Scam artists target senior citizens and use fear to cash in.
Bill and Jeri Julian said someone from Canada contacted them posing as their grandson, Blake.
The college student was supposedly jailed in Mexico and needing money for bail.
“He had been picked up, drunk driving,” Bill said.
“I said ‘Who is it? Blake? Blake?’ And he said, ‘Yes. This is me,'” Geri said.
In most cases a second scam artist pretends to be the grandchild’s attorney.
Bill and Geri withdrew thousands of dollars from their bank and drove straight to a Western Union to wire the money to Mexico City.
What the bad guys didn’t bank on was an alert clerk trained to spot and stop these money wiring scams.
She urged the Julians to call a family member.
Bill said, “My daughter-in-law answered the phone and said he’s a work.”
“Blake called us on our cell and said, ‘Grand mommy, I’m here in Arkansas,’” Jeri said.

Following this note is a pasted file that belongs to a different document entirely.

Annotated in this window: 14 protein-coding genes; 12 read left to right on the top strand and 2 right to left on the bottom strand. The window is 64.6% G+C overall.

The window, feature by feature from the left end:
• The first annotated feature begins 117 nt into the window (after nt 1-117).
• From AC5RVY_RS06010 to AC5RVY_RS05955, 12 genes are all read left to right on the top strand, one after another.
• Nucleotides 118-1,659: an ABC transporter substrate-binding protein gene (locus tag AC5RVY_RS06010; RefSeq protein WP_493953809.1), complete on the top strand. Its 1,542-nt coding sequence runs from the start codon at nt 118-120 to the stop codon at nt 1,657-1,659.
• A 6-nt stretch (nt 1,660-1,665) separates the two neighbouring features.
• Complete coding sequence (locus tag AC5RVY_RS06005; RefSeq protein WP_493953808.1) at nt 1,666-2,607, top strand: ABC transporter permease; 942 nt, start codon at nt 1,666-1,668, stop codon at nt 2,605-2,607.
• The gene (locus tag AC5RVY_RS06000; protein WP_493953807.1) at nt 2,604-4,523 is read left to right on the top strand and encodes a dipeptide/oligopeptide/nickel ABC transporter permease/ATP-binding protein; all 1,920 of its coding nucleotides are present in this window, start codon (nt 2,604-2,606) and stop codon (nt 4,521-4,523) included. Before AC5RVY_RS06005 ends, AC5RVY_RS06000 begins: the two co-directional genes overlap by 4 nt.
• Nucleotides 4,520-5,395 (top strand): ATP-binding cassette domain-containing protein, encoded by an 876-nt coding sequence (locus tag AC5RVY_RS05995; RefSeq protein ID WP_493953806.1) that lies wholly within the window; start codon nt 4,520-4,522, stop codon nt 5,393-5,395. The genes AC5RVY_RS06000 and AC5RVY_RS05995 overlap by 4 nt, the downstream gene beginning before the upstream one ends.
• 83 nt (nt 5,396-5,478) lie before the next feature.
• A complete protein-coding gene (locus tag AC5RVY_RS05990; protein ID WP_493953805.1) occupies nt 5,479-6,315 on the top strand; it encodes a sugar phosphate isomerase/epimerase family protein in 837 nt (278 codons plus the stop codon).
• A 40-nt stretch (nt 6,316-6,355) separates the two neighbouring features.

Dwayne McAnally, a financial adviser with the “The Advisory Group” said financial scams, which have doubled in recent years, pose a serious threat to all Oklahomans, especially baby boomers and the elderly.
He said, “Anytime people are asking you for your money, get a second opinion. Get a third opinion if you need to.”
The Julians are fortunate to learn such an important lesson without any financial loss.
If you receive a phone call from someone claiming to know you and asking for help, ask questions that would be hard for an imposter to answer.
Then directly contact the person who they claim to be.
Western Union said they invest significant resources, funding, staff and technology to protect people from fraud and are always happy to hear when these efforts prevent a scam from happening.